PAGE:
Oddly enough, despite its two-and-a-half-hour runtime, the film doesn’t feel long enough. Ironically, up till now, Anderson has been very willing to take time out for atmosphere and aura. Some of the long scenery shots and silent interludes of The Master and There Will Be Blood are what made those films brilliant. They were brief moments of world-building, strange harmonies that filled out the ambiguous universes in which his movies always seem to play out. Inherent Vice could use more of those moments. Missing are the smaller brushstrokes that Pynchon used to give us a more global sense of Doc’s world – the late-night pizza shops; the quixotic trip to Vegas; the often pointless drives around the familiar-yet-foreign version of Los Angeles that Anderson gets right, but only in a more whittled, serviceable form. Sometimes the movie feels like it’s in a rush to fit characters in (this happens literally all the time with adaptations of beloved books), so that we don’t get much of, say, Eric Roberts’ mysterious Mickey Wolfmann or Michael K. Williams’ Black Panther member Tariq Kahlil. These characters, in their more filled-out iterations in the novel, helped Gordita Beach feel more filled in, more “real” – an important, if ironic, thing for a narrative about unreality. There’s a quick scene where Doc parks his car outside his beach house and pauses in the blue gloom of twilight to look around, suddenly feeling a real threat behind his paranoia. The scene is suddenly interrupted by the asphalt sizzle of two skateboards whizzing by. More moments like that – which wouldn’t add up to more than ten minutes of screen time – would help the movie feel more like the world in Doc’s head, which, thanks to Phoenix’s performance, is a place I’d like to spend more time.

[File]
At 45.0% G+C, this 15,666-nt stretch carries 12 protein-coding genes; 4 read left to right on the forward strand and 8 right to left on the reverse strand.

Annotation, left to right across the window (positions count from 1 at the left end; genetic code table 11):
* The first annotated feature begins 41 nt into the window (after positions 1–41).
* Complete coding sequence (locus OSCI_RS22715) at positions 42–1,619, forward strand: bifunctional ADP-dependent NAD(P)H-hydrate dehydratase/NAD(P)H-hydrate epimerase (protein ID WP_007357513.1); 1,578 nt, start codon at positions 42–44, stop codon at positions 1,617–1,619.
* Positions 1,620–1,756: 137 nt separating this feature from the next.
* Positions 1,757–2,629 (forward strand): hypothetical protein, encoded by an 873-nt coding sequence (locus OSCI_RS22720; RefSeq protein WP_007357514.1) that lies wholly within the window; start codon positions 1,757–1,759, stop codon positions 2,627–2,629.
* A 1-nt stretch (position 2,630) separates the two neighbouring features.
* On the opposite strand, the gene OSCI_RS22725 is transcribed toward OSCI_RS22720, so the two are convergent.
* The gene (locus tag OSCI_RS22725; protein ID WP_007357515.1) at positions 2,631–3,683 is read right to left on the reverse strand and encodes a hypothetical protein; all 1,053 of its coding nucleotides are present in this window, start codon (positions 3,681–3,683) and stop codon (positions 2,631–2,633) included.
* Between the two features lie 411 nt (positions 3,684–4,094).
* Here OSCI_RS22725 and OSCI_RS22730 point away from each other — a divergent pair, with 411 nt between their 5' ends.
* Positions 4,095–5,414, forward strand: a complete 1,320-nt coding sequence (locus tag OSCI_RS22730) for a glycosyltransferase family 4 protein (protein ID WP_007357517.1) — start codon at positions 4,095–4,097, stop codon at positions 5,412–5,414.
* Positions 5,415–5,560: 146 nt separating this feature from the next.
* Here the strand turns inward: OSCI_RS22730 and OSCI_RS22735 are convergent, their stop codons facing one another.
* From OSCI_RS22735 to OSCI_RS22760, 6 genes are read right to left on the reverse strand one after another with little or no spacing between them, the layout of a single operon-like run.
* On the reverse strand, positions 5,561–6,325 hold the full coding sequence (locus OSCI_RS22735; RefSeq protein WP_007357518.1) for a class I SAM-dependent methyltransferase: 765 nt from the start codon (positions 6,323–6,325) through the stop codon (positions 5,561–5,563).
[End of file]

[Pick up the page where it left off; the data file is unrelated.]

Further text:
But the movie nevertheless looks amazing – Anderson is in competition only with David Fincher (whose sensibilities are similar though less playful and more grim) as American cinema’s reigning visual stylist. If the film doesn’t find time to break its world in for the viewer, it at least looks time-worn and warmly sepia, washed-out and sun-cooked like an old bathing suit or a well-used pair of sandals. Anderson also gets a lot out of his actors. Phoenix’s mix of child-like wonder and child-like paranoia, his balance of humanism and humor, pilots the film. But there is also the dark versions that Owen Wilson and Martin Short give on their personas; especially Short, who, as a coked-up dentist and predator, reveals a simmering spookiness behind his usual Mad Hatter/Bugs Bunny anarchy. Elsewhere, Maya Rudolph does a lot with a little as Doc’s receptionist and Benicio del Toro nods to the version of this film he made with Johnny Depp and Terry Gilliam in Fear and Loathing in Las Vegas as Doc’s brilliant-yet-fried attorney. Someday we will see the three-hour-plus version of Inherent Vice, and it will likely be close to perfect. But for now, there’s something to be said for a shaggy-dog detective story that commits to being a bit unruly itself.